New CBO Report Undermines Arguments Against Health Reform

A new report from the Congressional Budget Office (CBO) has found that the overwhelming majority of Americans will pay lower premiums if the Senate’s health care legislation were to become law. The analysis — commissioned by key Democratic moderate Sen. Evan Bayh (D-IN) — analyzes the bill’s effects on premiums in 2016 and undermines almost every argument put forth by Democratic moderates and Republican critics of health care reform.

Instead of the outcomes critics have argued would result from health care reform (increased premiums, government-takeover of private coverage), the CBO report states that the new insurance regulations would generate administrative savings, the exchanges would give small businesses the advantages of large risk pools and the public option would lead to lower premiums for Americans with private coverage.

According to the budget office, under the Senate legislation, the overwhelming majority would on average pay the same or less for health care coverage. For people purchasing coverage in the none-group market, premiums savings are attached to more generous benefits than policies available today:

Price Of Insurance WITHOUT Reform Price of Insurance WITH Reform Effect On Premiums
Large Group Market (70% of Population) $7,400 Individuals / $20,300 Families $7,300 Individuals / $20,100 Families Families could save up to $200 in premiums.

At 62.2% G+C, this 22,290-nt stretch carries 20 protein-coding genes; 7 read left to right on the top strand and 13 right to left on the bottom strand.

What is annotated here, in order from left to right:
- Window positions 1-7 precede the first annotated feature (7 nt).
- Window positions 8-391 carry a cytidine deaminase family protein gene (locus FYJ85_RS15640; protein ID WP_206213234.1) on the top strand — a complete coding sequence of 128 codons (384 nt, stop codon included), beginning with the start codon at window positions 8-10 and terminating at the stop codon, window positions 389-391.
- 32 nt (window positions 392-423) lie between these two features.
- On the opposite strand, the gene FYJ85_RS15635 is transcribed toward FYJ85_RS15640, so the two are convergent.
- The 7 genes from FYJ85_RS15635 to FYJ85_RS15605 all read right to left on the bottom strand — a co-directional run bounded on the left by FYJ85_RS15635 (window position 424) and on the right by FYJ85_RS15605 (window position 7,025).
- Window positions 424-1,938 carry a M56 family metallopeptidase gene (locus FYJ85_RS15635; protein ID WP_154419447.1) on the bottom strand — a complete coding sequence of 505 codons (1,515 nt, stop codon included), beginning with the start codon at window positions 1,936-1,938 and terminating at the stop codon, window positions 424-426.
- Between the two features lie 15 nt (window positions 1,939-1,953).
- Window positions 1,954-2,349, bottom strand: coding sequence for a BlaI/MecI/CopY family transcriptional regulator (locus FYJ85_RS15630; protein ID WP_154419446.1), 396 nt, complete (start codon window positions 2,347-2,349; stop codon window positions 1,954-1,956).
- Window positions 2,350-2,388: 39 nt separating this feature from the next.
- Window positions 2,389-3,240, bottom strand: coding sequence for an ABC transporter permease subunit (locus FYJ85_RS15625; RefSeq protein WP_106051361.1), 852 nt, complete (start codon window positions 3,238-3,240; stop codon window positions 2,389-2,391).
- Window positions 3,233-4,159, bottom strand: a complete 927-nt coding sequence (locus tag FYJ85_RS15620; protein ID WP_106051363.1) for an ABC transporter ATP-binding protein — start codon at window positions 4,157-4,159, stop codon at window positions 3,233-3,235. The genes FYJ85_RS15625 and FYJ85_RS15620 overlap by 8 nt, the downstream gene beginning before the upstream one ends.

Small Group Market (13% of Population) $7,800 Individuals / $19,300 Families $7,800 Individuals / 19,200 Families Families could save up to $100 in premiums.
Nongroup Market (17% of Population) $5,500 Individuals / $13,100 Families $5,800 Individuals / $15,200 Families Majority purchasing coverage through exchanges would pay less for more substantive coverage. Americans who don’t receive subsidies in the exchanges would pay 10-13% more for more substantive coverage.

The report also concluded that the small business tax credit would further reduce premiums by 8%-11% for people who will receive the additional subsidy (approximately 12% of people in the small market). Small businesses that purchase coverage through the exchanges, will purchase plans with “lower administrative costs, on average, than the policies those firms would buy under current law.” The new market rules that prohibit insurers from rescinding coverage or denying coverage based on pre-existing conditions will also generate administrative savings, the report found.

Moreover, the additional competition within the exchanges would reduce average premiums “by encouraging consumers to enroll in lower-cost plans and by encouraging plans to keep their premiums low in order to attract enrollees.” The public option will lower premiums by injecting competition into the market place and covering sicker enrollees at a lower cost. While public option premiums could be slightly higher than premiums in private plans, the CBO found that average private premiums would be even higher if the people enrolled in the public plan enrolled in private plans.

The report found that the new taxes on the health industry would only slightly increase premiums and any cost-shifting from the Medicaid expansion “would be minimal.” “The fact that private insurers pay providers higher rates, on average than Medicare and Medicaid is not evidence that cost shifting occurs,” the budget office concluded.

Finally, the CBO estimates that the excise tax on high-cost plans would only effect 19% of employer-based policies in 2016. “On net, CBO and JCT estimate that the excise tax and the resulting behavioral changes [most employers would offer cheaper coverage]…would reduce average premiums among the 19 percent of policies affected by the tax by about 9 percent to 12 percent in 2016.”